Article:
>
                  >
                  >
                  >
                  >
                  >
                  >
                  >
                  >
                  >
                  >
                  >
                  >
                  >
                  >
                  > [Non-text portions of this message have been removed]
                  >
                • David Calloway
                  Hi Bob, I use silica thickener for vertical surfaces. Just a little helps a great deal. Dave ... From: can14riv [mailto:kirkerpoint@yahoo.com] Sent: Tuesday,
                  Message 8 of 9 , Oct 5, 2010
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                    Hi Bob,

                    I use silica thickener for vertical surfaces. Just a little helps a great deal.

                    Dave

                    -----Original Message-----
                    From: can14riv [mailto:kirkerpoint@...]
                    Sent: Tuesday, October 5, 2010 09:44 AM
                    To: Michalak@yahoogroups.com
                    Subject: [Michalak] Getting a smooth surface to epoxy finish.

                    Building a small rowboat at the present I am applying epoxy coatings to the hull,but experiencing runs in the finish which is sanded out.

                    I have applied two coats of epoxy to the hull, sanding the runs between coats. It maybe I am simply trying to apply too thick a coat at one time, however, it seems like sanding removes what I just put on( I am not sanding to the point of going into the wood there still epoxy covered wood). My goal in this project is three coats of epoxy then paint the hull. The requirement for the final coat of epoxy may not be as critical as that for a bright finish. I tried using foam and cheap bristle bushes for application. There must be a better technique to apply epoxy ( than what I am doing) to minimize sanding. Bob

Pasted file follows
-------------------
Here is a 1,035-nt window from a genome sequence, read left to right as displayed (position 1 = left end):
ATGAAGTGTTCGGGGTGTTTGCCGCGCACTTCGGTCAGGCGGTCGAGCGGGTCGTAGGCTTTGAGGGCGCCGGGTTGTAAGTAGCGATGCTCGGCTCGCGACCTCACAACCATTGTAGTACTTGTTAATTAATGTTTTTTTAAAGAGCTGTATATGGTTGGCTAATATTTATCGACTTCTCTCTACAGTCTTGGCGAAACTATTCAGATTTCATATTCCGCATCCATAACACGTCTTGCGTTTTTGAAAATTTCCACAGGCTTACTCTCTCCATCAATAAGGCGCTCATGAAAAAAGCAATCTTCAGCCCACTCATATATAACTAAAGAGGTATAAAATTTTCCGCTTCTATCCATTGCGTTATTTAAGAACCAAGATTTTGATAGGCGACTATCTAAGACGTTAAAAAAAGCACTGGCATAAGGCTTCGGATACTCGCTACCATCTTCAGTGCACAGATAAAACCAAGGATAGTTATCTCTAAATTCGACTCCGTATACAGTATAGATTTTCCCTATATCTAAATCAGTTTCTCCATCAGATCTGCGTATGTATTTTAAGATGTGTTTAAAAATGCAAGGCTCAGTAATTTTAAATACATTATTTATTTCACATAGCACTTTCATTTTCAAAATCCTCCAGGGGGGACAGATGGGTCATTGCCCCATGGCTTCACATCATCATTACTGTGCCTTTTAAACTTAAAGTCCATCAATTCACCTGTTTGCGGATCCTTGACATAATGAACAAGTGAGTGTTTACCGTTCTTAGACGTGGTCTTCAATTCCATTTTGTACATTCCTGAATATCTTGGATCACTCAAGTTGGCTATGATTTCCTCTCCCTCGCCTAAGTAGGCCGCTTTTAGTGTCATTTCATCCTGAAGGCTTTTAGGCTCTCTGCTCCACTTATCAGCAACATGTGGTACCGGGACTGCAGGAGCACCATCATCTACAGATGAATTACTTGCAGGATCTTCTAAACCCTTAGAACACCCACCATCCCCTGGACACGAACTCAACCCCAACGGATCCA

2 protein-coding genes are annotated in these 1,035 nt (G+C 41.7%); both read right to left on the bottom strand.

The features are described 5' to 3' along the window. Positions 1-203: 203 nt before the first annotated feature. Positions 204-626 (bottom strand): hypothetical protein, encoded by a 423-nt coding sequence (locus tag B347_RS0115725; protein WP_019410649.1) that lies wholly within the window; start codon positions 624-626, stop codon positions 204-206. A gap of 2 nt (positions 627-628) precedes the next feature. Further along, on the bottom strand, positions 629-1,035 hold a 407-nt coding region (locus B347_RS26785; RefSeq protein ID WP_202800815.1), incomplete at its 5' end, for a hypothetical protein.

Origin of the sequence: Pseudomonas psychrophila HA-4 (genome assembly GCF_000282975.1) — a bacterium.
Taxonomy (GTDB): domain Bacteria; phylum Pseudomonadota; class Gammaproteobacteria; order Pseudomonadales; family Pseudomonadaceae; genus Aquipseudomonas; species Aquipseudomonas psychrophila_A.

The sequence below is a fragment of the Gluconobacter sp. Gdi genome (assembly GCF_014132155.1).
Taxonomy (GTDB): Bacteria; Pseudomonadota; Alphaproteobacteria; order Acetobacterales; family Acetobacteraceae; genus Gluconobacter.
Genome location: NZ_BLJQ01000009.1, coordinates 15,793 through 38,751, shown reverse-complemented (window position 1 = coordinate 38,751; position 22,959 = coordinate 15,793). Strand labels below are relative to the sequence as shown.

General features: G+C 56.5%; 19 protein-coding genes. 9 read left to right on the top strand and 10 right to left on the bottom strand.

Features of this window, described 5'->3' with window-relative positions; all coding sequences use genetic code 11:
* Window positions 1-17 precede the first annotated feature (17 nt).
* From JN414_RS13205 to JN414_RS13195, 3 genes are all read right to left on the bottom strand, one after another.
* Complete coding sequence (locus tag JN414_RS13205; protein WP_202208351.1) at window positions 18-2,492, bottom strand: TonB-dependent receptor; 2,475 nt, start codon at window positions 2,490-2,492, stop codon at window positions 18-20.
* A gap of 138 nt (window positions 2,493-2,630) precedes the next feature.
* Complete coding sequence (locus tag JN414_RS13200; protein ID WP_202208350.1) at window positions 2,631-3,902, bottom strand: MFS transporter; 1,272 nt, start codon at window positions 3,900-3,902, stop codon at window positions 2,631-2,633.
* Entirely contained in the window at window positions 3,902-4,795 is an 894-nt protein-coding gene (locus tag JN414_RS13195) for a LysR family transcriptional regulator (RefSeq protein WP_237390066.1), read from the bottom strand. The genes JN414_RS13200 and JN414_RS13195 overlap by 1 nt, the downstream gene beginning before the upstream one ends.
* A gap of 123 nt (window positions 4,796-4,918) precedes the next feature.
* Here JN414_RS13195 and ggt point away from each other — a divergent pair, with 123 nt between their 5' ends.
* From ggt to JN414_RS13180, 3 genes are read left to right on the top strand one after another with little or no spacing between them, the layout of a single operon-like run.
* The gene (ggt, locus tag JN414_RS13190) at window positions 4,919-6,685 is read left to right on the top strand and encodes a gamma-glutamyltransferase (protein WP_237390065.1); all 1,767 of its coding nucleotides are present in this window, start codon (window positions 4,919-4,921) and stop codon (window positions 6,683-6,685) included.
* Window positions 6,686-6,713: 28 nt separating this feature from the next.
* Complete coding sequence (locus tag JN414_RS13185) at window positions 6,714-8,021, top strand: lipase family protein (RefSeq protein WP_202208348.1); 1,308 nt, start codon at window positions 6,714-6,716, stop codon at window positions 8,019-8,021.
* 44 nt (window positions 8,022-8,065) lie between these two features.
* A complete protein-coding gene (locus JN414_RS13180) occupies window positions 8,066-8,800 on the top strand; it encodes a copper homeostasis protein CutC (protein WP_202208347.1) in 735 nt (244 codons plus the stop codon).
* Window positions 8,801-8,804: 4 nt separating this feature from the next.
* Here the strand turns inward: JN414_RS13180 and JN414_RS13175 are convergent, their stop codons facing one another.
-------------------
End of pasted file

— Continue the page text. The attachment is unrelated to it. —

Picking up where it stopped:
[Non-text portions of this message have been removed]
                  • Dave Gentry
                    You can very easily get to the painting portion by not applying any more epoxy. To apply another coat is to needlessly add time, effort, weight and expense to
                    Message 9 of 9 , Oct 6, 2010
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                      You can very easily get to the painting portion by not applying any more epoxy. To apply another coat is to needlessly add time, effort, weight and expense to your project.

                      Otherwise:
                      Use a scraper on drips and runs, which will minimize sanding.
                      You can also try "peel ply" for an ultra smooth finish, assuming you do it right. Here's a link to the process: http://www.clcboats.com/shoptips/epoxy_and_fiberglass/peel-ply-release-fabric.html

                      There is also some good advice in the answers you have already been given. And some that is suspect. Caveat Emptor!

                      Good luck!
                      Dave Gentry